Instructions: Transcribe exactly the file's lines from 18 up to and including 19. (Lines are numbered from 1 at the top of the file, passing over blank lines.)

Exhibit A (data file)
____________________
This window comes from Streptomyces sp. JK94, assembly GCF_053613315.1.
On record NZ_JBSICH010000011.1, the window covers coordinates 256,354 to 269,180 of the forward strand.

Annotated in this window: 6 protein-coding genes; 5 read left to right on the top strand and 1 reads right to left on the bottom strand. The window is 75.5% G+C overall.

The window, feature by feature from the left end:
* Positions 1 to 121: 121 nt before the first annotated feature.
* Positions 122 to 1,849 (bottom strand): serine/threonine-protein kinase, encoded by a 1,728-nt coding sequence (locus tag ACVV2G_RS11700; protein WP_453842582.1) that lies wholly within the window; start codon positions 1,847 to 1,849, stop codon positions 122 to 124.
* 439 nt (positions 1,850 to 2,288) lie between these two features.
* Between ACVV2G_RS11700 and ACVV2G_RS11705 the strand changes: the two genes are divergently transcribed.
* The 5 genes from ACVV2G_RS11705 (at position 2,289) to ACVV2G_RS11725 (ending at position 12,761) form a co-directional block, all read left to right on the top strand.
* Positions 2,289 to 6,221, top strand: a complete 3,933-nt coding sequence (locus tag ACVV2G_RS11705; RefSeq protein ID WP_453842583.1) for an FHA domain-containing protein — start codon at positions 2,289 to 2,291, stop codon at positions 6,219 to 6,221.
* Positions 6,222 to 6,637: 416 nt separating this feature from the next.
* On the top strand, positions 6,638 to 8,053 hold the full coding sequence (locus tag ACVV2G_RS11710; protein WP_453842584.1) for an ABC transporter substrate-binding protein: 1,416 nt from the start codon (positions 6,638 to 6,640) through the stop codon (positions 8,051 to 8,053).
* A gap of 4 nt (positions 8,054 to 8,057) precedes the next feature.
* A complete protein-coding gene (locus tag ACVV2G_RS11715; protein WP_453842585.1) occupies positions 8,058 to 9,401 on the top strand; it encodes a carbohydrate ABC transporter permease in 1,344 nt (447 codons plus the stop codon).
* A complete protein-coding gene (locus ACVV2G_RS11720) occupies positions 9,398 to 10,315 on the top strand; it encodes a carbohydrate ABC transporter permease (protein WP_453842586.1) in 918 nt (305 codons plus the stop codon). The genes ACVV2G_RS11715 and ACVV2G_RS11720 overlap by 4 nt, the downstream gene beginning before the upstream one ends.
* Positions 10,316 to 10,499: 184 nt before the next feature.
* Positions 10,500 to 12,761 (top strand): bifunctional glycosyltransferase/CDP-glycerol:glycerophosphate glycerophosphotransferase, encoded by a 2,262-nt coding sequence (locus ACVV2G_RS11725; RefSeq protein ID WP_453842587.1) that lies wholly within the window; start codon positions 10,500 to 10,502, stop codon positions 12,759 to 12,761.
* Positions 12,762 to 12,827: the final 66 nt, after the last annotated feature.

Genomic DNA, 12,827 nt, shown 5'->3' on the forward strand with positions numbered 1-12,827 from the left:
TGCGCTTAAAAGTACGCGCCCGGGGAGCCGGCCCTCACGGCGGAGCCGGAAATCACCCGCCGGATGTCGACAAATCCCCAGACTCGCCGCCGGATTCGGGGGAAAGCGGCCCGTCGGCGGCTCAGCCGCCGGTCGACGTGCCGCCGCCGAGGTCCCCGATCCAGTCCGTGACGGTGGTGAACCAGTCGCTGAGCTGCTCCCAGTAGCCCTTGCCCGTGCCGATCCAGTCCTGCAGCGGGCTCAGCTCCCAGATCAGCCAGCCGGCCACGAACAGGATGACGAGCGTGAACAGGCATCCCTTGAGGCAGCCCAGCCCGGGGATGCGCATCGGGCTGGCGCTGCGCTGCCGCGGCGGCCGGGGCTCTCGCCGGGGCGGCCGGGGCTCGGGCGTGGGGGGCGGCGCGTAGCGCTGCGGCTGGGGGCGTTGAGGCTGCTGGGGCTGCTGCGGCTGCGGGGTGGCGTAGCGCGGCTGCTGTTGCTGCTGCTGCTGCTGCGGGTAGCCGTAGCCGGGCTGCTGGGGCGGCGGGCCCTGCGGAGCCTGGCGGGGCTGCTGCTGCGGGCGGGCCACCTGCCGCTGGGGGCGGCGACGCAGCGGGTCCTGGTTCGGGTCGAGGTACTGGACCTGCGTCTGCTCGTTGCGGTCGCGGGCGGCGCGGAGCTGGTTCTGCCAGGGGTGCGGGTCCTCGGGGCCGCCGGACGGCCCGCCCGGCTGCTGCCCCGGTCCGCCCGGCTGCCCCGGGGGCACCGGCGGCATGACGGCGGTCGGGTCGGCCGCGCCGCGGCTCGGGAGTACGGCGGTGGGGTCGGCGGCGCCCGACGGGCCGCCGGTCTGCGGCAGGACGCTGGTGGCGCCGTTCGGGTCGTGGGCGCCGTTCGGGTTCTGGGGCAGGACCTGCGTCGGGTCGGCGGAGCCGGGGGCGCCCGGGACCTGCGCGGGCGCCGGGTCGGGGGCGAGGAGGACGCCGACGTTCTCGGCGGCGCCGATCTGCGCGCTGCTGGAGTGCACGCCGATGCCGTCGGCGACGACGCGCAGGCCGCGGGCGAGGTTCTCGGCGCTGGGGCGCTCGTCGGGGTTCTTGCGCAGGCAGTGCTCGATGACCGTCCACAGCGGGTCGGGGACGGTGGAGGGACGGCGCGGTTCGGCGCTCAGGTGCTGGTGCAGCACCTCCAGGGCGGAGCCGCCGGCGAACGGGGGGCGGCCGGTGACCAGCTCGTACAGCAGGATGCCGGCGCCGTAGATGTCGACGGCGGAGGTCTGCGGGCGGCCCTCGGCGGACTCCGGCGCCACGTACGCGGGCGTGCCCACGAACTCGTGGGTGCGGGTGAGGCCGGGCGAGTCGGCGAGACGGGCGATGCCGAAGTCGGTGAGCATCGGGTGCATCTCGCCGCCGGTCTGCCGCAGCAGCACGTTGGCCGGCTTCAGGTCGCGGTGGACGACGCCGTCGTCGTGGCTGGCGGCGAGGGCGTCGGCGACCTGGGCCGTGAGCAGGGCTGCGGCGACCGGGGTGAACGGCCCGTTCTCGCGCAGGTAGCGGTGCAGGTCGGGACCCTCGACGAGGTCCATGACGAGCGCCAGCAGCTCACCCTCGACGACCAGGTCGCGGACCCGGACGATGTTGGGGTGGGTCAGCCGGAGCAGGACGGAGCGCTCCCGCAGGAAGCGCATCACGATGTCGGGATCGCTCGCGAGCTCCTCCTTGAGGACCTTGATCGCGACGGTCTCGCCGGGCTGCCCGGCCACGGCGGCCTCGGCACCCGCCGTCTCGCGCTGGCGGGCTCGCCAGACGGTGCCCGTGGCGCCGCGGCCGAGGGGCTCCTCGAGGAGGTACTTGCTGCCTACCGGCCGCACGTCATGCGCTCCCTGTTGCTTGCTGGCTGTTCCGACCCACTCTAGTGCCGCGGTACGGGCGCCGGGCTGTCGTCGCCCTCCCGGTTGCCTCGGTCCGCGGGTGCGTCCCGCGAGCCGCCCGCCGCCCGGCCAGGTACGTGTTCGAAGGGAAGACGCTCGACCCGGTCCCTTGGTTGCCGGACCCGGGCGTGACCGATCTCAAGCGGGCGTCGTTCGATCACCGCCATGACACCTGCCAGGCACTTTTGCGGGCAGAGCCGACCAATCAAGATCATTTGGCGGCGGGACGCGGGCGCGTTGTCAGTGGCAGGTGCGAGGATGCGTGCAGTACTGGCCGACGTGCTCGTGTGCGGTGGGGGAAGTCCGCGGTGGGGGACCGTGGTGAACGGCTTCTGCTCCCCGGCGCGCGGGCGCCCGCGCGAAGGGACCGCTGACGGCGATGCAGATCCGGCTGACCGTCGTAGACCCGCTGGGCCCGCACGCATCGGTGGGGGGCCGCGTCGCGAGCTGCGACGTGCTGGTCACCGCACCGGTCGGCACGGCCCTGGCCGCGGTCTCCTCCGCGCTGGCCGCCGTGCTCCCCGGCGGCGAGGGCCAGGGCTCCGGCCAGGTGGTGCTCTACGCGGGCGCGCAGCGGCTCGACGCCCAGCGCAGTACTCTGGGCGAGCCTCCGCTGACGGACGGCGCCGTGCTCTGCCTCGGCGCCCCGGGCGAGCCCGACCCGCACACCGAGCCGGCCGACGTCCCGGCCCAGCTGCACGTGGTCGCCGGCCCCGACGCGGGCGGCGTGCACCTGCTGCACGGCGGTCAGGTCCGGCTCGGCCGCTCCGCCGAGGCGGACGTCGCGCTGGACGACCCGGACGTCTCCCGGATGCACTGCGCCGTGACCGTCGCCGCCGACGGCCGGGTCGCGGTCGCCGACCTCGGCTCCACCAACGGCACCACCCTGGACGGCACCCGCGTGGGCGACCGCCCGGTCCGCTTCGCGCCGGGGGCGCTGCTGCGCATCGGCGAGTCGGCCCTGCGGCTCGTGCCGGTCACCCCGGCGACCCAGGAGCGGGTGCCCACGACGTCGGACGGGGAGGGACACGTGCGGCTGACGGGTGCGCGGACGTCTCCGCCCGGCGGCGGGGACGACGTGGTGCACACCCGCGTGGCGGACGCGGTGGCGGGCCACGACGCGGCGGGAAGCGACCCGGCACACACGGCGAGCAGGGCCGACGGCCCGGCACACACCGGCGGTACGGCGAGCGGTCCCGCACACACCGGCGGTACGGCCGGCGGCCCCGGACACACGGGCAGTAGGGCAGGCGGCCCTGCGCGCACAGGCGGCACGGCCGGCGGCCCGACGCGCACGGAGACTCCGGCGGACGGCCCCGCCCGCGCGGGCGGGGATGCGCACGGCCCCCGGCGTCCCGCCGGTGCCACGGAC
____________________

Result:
* Positions 12,762 to 12,827: the final 66 nt, after the last annotated feature.

Genomic DNA, 12,827 nt, shown 5'->3' on the forward strand with positions numbered 1-12,827 from the left: